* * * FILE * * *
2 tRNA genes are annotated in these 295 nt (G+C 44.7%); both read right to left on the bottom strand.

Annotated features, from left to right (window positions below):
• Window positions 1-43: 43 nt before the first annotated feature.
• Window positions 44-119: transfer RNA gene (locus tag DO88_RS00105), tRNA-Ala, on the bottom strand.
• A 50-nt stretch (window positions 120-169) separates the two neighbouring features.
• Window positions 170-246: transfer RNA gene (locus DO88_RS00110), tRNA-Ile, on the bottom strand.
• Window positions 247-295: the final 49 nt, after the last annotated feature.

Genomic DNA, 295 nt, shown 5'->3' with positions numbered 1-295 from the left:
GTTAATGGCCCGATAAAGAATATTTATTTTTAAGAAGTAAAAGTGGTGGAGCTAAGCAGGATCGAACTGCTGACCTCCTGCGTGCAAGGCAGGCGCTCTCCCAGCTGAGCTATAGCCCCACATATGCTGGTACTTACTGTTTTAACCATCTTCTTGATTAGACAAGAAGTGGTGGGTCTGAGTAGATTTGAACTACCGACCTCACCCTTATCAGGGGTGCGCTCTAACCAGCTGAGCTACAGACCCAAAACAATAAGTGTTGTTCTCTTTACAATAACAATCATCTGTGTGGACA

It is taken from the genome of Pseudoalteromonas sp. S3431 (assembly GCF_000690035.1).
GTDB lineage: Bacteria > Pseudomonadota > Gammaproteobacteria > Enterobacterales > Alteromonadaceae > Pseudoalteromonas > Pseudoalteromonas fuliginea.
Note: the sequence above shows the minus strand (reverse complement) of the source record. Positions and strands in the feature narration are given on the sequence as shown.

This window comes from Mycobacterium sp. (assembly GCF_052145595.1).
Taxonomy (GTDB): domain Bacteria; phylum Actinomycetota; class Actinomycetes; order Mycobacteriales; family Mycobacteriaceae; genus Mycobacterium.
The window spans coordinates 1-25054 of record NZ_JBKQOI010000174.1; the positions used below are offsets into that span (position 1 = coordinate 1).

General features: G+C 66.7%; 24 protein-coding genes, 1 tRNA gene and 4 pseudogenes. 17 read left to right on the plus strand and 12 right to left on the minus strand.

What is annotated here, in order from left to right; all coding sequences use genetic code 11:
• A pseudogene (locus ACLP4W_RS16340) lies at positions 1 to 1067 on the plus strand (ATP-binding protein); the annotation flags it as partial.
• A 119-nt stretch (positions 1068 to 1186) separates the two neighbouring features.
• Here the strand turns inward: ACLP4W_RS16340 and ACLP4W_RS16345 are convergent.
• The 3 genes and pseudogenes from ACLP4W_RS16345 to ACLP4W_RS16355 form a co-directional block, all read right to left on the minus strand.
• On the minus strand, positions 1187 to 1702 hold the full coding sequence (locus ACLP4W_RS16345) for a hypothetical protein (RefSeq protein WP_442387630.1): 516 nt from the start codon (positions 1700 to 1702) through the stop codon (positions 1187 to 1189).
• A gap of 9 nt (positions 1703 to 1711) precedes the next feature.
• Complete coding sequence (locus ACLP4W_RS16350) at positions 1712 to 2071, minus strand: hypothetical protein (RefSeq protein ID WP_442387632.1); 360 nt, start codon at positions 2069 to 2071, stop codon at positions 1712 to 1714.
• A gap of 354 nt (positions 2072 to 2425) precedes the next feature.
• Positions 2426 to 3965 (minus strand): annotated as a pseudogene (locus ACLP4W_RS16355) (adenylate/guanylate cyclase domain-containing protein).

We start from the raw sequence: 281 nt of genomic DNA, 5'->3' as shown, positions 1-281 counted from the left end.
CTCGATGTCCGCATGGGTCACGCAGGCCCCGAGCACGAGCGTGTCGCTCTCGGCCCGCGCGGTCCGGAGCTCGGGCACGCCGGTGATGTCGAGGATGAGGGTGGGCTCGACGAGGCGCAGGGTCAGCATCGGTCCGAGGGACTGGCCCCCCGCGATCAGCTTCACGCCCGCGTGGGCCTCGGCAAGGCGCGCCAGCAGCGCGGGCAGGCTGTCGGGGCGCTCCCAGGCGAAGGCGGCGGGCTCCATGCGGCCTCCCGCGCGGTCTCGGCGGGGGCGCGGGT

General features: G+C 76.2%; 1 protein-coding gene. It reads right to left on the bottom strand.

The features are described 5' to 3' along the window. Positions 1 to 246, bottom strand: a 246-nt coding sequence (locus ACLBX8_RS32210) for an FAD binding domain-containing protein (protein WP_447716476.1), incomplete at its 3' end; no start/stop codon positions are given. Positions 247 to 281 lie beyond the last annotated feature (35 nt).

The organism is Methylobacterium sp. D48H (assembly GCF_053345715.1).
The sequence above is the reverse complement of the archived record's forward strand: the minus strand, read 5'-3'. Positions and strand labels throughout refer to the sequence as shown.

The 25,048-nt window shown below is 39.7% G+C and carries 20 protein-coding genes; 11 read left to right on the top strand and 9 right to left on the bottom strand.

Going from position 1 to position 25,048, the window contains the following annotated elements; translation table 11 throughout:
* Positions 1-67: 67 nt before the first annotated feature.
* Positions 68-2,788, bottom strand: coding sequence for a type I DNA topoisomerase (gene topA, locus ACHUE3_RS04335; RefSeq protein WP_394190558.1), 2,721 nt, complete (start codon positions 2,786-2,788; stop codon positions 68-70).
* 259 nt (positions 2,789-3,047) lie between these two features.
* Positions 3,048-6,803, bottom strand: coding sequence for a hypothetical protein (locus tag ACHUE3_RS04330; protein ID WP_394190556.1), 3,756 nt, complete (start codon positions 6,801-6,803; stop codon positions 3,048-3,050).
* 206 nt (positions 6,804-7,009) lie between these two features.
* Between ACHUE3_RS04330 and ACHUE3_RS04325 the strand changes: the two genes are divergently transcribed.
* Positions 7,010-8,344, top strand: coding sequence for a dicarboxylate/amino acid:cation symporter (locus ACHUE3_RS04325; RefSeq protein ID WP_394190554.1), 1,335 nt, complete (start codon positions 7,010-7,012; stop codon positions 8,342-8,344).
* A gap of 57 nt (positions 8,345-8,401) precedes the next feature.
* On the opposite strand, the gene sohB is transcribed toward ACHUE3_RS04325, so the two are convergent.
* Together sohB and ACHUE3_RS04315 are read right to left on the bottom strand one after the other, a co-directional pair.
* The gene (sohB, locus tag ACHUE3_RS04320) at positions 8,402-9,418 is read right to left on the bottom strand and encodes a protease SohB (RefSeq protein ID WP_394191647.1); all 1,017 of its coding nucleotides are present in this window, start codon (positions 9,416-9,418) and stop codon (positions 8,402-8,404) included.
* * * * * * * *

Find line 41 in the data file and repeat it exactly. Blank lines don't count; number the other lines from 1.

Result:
* Positions 7,010-8,344, top strand: coding sequence for a dicarboxylate/amino acid:cation symporter (locus ACHUE3_RS04325; RefSeq protein ID WP_394190554.1), 1,335 nt, complete (start codon positions 7,010-7,012; stop codon positions 8,342-8,344).